SAIL executed a Charter Party (“CP”) with JOPL (an international entity) for delivery of coking coal. Separately, it had also entered into a Contract of Affreightment (COA) with JOPL for a period of 12 months, to deliver limestone. SAIL claimed that because JOPL failed to provide a vessel under the COA (a claim that was in itself disputed), JOPL was in breach of the COA. SAIL also claimed that they incurred additional expenses by having to make alternate arrangements for a shipment. SAIL withheld certain payments to JOPL as damages for the alleged breach, quantifying them as the additional expenses incurred i.e. as a set-off between the damages and payments owed. The issue however, was that the payments were withheld by SAIL under the separate CP. An arbitration was initiated by JOPL due to withholding of USD 515,739.88/- by SAIL. JOPL also sought for an additional interest of 12% per annum compounded with quarterly rests on that amount. The Arbitral Tribunal held in favour of JOPL and found that the CP was unconnected with the COA. Unhappy with the outcome, SAIL filed an application under Section 34 of the Arbitration and Conciliation Act 1996 (“Arbitration Act”) before the Delhi High Court for impugning the said award. The award was impugned on three fronts, that the Tribunal failed to appreciate SAIL’s claim of set off, that JOPL’s Statement of Defence was not supported by any affidavit of truth, and that the award of interest at the rate of 12% per annum compounded with quarterly rests, was disproportionate, unreasonable and hence against the ‘fundamental policy of the Indian law’.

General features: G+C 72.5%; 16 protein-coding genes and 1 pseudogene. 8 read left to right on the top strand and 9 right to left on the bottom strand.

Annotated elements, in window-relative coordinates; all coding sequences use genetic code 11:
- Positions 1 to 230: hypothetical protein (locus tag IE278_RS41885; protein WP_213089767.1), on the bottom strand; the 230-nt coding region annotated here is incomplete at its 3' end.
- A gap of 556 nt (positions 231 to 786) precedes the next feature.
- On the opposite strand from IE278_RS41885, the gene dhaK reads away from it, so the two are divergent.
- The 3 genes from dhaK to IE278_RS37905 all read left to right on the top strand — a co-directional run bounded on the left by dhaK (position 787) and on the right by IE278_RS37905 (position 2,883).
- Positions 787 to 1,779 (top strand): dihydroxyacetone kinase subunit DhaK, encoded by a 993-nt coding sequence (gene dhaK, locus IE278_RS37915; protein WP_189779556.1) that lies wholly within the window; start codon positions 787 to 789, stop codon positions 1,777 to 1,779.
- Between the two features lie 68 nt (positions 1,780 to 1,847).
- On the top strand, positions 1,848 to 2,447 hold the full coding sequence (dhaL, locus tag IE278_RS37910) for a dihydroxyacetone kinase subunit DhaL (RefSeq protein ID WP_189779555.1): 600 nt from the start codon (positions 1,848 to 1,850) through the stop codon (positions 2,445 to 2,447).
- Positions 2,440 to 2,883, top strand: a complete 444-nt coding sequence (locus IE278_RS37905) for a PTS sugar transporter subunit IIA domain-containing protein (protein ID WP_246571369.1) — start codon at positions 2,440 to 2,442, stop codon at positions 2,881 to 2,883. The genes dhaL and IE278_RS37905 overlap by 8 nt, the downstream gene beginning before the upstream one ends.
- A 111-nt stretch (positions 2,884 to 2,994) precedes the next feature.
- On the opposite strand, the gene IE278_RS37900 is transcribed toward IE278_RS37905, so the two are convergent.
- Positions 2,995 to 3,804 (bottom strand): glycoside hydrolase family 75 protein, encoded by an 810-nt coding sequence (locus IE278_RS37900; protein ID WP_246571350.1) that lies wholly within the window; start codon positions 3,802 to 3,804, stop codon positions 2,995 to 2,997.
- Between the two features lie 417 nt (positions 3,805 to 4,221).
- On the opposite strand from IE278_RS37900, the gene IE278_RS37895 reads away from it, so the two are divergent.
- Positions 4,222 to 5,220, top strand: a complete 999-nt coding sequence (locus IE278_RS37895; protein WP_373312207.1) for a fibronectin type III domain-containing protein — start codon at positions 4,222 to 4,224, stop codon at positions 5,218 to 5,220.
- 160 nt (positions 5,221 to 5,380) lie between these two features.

The court’s decision
The Court rejected the contention laid down by SAIL regarding set off while observing that “whether set off could be claimed is a matter of discretion of the Court adjudicating the claim. SAIL could not claim it as a matter of right” (paragraph 20). The court also rejected the contention in respect of the non-inclusion of supporting documents with the Statement of Defence. The Court then delved into the question of “fundamental policy of Indian law” being an important consideration for impugning an award. At the outset, the Court emphasized that an award in an International Commercial Arbitration can be set aside only on the grounds set out in Section 34(2) of the Arbitration Act. The Court then observed that there were no grounds to show that the award was against the fundamental policy of the Indian law. While citing Renusagar Power Co, Ltd. v. General Electric Co. [1994 Supp (1) SCC 644] and Associate Builders v. Delhi Development Authority [(2015) 3 SCC 49] the court held that recovery of compound interest would not contravene the public policy of Indian law. It may also be worth noting that during the course of arguments, JOPL had submitted that it was willing to accept the awarded amount with 6% interest instead of 12% to put a rest to the disputes. The court adjourned the hearing for four weeks allowing SAIL to consider JOPL’s offer. The offer was rejected by SAIL. The court thereafter dismissed SAIL’s application and imposed costs quantifying at Rs. 50,000/- .
With this judgement, the Delhi High court reaffirmed the principle that the scope of interference with an arbitral award under Section 34 of the Arbitration Act is limited, by finding that recovery of compound interest by itself would not contravene ‘fundamental policy of Indian law’. The court however agreed that disregarding orders by the superior courts in India could be a contravention of the fundamental policy of Indian law as observed in Renusagar.